Once inside it was great to see that the stands provided a large amount of room in the concourses. Having been to places like Upton Park where you're squeezed like sardines around one TV, City was a breath of fresh air literally with loads of room to stretch out and watch a bit of sport news on the many TV screens dotted around. The catering facilities were also quite modern. However like any stadium in the UK, you'll find that price of food etc is a bit of a rip off. My friend bought a pizza which looked pretty decent on it's picture for £3.00 odd, however what he received was something remarkably similar to a McCain's microwave pizza, small in size and pretty bland in taste. Beer as well is the usual £2.80 upwards a pint, delightfully served in plastic cups.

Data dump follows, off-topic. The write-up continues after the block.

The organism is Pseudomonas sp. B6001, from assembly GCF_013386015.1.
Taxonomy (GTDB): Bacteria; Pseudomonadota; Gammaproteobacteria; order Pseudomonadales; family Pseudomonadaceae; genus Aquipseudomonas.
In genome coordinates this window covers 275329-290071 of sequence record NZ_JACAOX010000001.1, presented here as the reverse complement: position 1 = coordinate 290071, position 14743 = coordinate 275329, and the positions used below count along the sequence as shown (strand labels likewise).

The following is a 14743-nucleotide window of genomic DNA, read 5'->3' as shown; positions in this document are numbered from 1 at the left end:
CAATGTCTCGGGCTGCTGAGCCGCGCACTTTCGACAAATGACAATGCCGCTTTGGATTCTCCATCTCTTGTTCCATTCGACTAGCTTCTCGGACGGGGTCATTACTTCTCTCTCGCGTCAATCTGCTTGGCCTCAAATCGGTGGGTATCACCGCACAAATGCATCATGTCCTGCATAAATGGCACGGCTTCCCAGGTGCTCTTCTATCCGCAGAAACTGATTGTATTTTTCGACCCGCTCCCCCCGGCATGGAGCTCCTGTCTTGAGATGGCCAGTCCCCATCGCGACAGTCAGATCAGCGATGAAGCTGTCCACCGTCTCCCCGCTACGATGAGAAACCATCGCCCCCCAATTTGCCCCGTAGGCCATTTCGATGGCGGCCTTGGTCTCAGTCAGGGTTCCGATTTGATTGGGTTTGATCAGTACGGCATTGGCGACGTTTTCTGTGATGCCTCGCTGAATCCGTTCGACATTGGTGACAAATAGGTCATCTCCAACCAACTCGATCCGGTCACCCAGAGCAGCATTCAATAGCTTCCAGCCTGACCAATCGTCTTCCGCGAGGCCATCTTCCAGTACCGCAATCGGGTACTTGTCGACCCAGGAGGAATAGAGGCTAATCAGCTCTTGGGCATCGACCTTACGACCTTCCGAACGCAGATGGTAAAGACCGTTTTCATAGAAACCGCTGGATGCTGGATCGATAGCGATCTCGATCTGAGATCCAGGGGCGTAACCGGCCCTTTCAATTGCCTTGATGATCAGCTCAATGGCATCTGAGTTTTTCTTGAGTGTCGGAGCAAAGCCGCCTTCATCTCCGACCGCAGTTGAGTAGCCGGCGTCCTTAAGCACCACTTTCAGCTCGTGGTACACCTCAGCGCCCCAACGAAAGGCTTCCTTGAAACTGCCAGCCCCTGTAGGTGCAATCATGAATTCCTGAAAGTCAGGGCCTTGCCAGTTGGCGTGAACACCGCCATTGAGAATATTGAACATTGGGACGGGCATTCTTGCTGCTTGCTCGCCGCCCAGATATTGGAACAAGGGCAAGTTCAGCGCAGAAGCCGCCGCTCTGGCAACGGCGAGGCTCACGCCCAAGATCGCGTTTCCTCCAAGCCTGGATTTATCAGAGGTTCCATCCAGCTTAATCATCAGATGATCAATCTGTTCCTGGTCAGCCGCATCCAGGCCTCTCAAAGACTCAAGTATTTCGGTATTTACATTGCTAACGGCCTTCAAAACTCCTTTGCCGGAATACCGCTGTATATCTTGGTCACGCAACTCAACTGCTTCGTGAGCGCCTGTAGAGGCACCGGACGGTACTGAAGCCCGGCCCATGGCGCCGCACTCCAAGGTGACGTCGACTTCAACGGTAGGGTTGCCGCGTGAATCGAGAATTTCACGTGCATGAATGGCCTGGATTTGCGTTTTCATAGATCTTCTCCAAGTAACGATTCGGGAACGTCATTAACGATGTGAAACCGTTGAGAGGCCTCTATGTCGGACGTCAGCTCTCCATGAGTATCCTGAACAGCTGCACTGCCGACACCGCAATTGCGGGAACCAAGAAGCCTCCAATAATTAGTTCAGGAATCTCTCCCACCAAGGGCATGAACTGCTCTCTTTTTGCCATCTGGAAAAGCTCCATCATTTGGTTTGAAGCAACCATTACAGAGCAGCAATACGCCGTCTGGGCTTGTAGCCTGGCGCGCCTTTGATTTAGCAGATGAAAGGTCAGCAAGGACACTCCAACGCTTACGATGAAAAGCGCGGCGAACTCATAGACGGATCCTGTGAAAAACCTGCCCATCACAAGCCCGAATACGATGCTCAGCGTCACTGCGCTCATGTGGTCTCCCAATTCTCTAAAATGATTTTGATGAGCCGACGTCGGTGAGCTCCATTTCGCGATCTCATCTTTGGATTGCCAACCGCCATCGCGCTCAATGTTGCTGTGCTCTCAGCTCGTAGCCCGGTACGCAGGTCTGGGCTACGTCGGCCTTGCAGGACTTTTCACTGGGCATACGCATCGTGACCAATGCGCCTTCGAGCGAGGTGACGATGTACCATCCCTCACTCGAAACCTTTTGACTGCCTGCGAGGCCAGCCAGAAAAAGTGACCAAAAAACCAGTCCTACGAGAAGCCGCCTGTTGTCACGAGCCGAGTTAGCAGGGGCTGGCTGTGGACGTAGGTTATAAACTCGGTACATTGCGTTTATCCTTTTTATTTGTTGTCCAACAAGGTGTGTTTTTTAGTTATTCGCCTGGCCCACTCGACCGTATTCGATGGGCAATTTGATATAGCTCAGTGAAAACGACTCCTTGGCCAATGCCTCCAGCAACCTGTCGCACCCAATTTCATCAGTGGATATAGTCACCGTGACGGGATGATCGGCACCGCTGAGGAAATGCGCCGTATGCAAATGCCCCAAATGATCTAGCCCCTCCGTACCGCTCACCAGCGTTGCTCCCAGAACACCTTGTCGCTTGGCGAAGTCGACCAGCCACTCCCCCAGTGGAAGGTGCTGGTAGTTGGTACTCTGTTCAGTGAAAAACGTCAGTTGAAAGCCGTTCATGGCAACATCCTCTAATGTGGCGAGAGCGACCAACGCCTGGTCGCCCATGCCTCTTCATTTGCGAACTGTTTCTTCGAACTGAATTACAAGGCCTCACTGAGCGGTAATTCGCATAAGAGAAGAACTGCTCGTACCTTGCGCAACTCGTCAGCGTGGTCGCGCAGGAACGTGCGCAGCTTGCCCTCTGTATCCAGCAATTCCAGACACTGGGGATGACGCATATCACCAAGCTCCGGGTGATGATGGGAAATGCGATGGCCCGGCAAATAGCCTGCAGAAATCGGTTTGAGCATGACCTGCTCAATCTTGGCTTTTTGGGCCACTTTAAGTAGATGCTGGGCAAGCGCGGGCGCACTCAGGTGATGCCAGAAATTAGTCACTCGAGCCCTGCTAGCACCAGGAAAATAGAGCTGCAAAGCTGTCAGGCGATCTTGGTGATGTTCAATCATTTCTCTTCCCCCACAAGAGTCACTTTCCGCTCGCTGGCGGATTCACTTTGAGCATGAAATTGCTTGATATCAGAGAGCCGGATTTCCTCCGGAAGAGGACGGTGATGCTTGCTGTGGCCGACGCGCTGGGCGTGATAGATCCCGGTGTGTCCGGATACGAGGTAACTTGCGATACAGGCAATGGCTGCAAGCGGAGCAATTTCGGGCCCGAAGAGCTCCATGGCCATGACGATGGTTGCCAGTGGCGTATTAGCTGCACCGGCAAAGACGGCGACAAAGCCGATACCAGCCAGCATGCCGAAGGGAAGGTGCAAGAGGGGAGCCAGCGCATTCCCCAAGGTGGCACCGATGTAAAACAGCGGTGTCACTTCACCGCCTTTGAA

Walk out onto the stands and you're greeted with an impressive view, we found ourselves in the higher tier but still had an excellent view of the pitch with no restrictions. It looks the like the pitch is just below ground level, I may be wrong but that's the way it looked. The seating was good and gave a lot of legroom unlike the squashed surroundings of Anfield or what was Highbury.
As it was a Monday night and on Sky, turnout was not near capacity but we still experienced a great atmosphere as the ground seems to contain acoustics pretty well. The floodlights were on as well which created a very illuminating affair all round.